Reply To: My son is 19 and has not graduated high school

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parentcoachjoyce
Participant

I know it’s frustrating but until this becomes a problem HE wants to solve, you are not going to have much luck changing him. Right now, him not going to school is a problem for YOU, not him. What makes it a problem for him is when he sees that living the way he’s living is not working for him. Basically he has to see that the consequences of his choices are not worth it and that he will need to do differently to get different results. That comes from within him, not as a result of your pushing, reminding, etc.

Lots of things could happen that will make him see that HS graduation is necessary, like for example not being able to get a job he wants or to make the kind of money he wants. This may take awhile though because due to the ADHD, he is at least 3-5 years behind in terms of development–so he is basically a 15 or 16 year old in an adult body. BUT that doesn’t mean you have to let him just do whatever in the meantime. It’s totally appropriate for you to start nudging him toward self sufficient living. And to set some ground rules for him being able to live at home as an adult.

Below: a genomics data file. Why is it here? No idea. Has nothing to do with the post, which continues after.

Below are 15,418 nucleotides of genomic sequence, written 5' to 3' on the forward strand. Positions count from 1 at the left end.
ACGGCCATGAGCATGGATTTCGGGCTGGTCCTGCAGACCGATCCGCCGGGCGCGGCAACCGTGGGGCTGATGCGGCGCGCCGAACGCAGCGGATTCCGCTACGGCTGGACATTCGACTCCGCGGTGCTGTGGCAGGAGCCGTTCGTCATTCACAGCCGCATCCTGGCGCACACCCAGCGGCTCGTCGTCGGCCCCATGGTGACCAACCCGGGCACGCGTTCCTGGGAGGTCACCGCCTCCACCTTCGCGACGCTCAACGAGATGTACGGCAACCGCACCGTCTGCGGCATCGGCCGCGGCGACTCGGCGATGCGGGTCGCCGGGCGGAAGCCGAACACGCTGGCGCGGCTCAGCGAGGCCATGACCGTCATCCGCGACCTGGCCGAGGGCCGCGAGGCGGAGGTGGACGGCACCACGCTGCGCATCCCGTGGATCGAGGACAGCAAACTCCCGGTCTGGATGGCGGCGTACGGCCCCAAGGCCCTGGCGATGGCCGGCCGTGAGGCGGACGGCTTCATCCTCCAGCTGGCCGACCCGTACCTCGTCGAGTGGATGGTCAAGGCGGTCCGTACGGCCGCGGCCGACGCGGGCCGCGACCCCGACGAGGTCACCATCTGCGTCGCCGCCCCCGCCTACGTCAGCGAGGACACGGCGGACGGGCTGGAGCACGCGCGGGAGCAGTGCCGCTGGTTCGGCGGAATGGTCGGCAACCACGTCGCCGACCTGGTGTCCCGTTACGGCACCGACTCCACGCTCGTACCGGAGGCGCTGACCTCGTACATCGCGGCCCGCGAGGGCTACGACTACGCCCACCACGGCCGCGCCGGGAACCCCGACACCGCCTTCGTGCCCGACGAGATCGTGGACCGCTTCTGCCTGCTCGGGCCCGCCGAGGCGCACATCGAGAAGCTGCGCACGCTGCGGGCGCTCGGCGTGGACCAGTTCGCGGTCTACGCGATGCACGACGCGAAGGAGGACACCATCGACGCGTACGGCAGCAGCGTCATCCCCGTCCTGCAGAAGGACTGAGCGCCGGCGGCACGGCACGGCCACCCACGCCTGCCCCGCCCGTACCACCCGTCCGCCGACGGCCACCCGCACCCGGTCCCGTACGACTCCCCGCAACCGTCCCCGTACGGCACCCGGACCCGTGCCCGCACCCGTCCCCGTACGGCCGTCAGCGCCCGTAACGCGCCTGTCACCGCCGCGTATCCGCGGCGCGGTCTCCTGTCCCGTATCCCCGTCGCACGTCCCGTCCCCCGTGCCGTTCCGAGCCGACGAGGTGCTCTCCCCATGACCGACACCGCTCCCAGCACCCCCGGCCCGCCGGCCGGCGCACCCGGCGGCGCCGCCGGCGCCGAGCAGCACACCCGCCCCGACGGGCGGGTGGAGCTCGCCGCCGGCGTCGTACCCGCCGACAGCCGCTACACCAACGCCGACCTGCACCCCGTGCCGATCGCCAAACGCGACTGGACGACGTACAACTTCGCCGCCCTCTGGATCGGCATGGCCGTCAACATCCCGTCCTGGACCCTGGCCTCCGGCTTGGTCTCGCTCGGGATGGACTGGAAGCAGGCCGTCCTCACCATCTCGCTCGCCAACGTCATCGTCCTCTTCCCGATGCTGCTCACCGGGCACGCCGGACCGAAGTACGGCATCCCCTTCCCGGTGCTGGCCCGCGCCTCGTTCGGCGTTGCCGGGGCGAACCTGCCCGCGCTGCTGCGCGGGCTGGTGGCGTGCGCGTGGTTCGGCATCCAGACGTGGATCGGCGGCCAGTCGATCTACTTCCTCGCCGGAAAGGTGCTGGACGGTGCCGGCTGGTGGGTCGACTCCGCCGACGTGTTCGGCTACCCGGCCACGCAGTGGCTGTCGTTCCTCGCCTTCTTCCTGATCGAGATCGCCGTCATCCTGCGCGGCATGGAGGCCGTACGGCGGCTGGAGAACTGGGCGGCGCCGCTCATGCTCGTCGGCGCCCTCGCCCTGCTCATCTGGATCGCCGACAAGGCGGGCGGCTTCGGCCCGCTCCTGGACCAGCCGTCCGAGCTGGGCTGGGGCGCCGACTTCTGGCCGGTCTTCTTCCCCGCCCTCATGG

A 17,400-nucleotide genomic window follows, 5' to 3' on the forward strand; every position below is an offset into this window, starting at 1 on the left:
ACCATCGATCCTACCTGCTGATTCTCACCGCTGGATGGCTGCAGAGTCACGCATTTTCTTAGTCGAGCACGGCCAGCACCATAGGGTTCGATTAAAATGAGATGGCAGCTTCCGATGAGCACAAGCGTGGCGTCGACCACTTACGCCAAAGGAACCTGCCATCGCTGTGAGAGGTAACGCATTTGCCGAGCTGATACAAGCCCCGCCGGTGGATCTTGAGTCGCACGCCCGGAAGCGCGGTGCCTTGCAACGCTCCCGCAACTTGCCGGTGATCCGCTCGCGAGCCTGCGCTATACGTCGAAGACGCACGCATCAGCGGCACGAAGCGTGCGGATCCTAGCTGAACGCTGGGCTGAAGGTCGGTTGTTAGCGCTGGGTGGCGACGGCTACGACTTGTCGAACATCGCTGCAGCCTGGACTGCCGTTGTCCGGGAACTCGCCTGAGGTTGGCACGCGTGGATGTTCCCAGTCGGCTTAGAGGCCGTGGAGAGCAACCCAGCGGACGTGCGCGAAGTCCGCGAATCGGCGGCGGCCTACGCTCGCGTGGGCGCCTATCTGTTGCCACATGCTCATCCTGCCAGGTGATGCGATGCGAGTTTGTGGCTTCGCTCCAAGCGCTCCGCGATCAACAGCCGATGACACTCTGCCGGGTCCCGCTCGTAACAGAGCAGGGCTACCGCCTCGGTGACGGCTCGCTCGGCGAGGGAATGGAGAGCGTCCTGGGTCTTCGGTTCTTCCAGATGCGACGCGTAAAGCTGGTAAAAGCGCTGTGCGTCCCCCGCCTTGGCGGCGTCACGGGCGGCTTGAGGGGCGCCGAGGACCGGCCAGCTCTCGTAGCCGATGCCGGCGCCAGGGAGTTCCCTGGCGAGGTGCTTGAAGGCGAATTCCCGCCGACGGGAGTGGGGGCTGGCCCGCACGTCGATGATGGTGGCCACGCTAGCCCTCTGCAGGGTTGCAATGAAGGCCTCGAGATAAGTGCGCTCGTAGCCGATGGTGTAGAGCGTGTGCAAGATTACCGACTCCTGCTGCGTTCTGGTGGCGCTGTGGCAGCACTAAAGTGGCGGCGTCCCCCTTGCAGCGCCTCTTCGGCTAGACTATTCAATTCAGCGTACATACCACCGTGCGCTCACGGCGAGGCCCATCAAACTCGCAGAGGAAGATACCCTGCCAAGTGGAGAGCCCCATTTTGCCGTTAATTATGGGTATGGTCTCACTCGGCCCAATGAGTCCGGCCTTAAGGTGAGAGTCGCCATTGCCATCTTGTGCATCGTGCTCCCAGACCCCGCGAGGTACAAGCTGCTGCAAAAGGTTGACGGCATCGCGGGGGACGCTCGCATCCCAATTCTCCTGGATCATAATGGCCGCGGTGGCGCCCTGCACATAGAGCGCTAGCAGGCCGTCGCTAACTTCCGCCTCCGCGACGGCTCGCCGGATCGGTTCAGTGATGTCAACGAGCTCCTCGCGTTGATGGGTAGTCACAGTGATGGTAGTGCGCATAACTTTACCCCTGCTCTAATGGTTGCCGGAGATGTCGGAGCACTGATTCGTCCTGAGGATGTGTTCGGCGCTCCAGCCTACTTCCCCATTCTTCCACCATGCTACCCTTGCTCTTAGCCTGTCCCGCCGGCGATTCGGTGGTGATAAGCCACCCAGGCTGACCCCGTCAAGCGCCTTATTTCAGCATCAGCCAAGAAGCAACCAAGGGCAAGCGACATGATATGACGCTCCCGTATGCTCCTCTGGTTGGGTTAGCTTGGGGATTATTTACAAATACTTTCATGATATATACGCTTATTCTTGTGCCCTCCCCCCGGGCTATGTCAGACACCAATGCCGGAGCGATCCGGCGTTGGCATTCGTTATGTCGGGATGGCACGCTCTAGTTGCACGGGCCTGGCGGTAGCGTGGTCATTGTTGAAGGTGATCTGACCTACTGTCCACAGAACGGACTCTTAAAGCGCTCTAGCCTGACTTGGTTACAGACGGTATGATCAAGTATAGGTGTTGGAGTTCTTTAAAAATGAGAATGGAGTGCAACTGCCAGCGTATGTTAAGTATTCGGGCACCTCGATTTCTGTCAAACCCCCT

For example, you could say that in order for him to live there he either needs to be in school or working full time and taking his medication and seeing a counselor, etc. It will be his choice whether he does those things, but he needs to feel consequences if he doesn’t (But you will need to be prepared to follow through and ask him to move out if he doesn’t comply). You could also not provide anything other than a roof over his head and basic food unless/until he is in school or working full time and/or paying a token amount of “rent” or you could charge him money for electricity to use his video games. (But again, you need to be prepared to follow through). He needs to experience the consequences of his decisions–that will be the most powerful motivation for him to change. And will help prepare him for adulthood on his own.

So, as frustrating and hard as it may be, the most important thing you can do right now is set some bound and limits, step back and let him feel the consequences of his decisions and not make it easy for him to just coast along at home. He needs to start moving toward being self sufficient and living on his own. Eventually he will hopefully see that in order to have the kind of life he wants, he will need a diploma. Or, he won’t. Ultimately it’s his choice.

Hope this helps,
Joyce Mabe, Parenting Coach, website http://www.parentcoachjoyce.com